The worst part of the experience? Whereas the show seen on TV contained Popeye, Davey & Goliath, Hercules and other cartoons, the five minutes or so each one occupied was filled with little but Rex talking things over with his crew when you were actually in Boomtown. Ah, well. Even with all of these bummers, it was still a thrill to actually see Rex in the flesh.

(To be completely fair, from all accounts I’ve ever seen, Rex was [and is] a very nice fellow. He did a lot of charity work and I’ve never heard any stories about him kicking kids to the curb or anything. And he really was an honest-to-goodness singing cowboy, having spent childhood years in Texas and then toured with wild west shows before landing the TV gig. He wasn’t a phony. He actually did the rope tricks and had a mastery of the bullwhip and he played the guitar and it really was him riding Goldrush, even if only on tape.)

Next on the list is Bozo The Clown. MY WIFE and I both appeared on Bozo, although we assume it happened on separate telecasts. Our paths crossed many times before we met and fell in love, though, and it wouldn’t be shocking to find out we were both under Bozo’s Big Top at the same moment.

As I found out later, there were numerous Bozos throughout the country. The format of the show was syndicated and a local person pegged to play Bozo in each locale. Boston’s Bozo was a fellow by the name of Frank Avruch. A rather handsome man to be playing a clown, he later went on to some fame as host of a number of other locally-produced programs and tended to shy away from talk of his days as Bozo. Another member of the Boston show's cast, playing Mr. Lion, was Carroll Spinney, who went on to greater fame as Big Bird on Sesame Street.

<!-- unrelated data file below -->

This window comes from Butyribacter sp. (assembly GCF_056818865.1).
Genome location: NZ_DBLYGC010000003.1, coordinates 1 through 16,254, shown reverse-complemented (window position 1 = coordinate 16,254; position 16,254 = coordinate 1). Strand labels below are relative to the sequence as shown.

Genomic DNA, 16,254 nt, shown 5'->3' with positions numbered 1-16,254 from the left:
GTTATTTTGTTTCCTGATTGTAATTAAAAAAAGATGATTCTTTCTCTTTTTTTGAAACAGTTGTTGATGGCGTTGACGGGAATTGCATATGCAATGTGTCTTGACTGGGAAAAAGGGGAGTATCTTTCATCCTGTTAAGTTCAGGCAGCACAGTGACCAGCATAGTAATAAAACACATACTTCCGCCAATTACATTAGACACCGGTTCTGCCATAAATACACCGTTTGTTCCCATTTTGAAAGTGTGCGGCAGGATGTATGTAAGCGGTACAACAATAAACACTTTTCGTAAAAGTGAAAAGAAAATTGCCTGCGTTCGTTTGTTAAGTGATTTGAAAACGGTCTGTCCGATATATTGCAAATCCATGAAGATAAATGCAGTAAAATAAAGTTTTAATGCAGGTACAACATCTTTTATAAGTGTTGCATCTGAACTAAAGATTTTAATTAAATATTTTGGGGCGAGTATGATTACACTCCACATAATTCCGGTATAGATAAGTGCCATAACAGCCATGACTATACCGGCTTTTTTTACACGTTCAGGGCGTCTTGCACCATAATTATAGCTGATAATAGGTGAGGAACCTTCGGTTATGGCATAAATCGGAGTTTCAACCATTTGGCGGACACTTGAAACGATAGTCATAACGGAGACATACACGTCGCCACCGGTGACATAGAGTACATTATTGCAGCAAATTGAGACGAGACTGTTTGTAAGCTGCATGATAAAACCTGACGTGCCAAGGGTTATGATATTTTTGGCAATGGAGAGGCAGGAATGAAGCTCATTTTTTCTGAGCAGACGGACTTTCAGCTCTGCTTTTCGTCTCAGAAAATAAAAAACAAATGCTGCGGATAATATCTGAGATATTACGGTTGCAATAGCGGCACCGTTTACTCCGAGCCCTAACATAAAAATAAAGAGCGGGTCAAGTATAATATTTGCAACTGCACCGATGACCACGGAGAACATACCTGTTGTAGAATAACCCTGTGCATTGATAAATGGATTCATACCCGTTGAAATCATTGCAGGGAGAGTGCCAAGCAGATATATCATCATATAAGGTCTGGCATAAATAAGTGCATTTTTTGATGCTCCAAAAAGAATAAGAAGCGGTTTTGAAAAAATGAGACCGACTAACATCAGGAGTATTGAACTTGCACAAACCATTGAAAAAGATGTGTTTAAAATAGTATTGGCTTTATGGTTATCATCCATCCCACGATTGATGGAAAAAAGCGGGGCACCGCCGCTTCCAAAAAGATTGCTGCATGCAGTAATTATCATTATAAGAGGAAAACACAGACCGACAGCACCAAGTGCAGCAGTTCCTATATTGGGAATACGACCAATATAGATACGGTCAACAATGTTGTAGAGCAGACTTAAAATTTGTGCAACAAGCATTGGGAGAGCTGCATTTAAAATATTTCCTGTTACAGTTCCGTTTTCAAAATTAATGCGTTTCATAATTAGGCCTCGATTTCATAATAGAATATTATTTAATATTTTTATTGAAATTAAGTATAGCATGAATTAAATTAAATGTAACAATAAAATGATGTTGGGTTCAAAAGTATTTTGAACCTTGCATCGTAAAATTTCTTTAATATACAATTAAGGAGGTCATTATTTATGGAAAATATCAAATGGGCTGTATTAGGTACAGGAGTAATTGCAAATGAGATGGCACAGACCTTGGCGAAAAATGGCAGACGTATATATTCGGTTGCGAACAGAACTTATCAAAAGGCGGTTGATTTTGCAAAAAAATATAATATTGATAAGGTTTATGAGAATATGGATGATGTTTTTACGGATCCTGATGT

(I found out the truth on a flight to Chicago when I was 10 or 11. My father, as he often did because of his gregarious nature, became engaged in conversation with a fellow passenger. When meal service began, my Dad told me about the conversation. It seems the fellow he had been chatting up was Bozo in Chicago. I was somewhat incredulous concerning this revelation, but my father patiently explained how it worked. I left that flight a wiser person, but perhaps not happier.)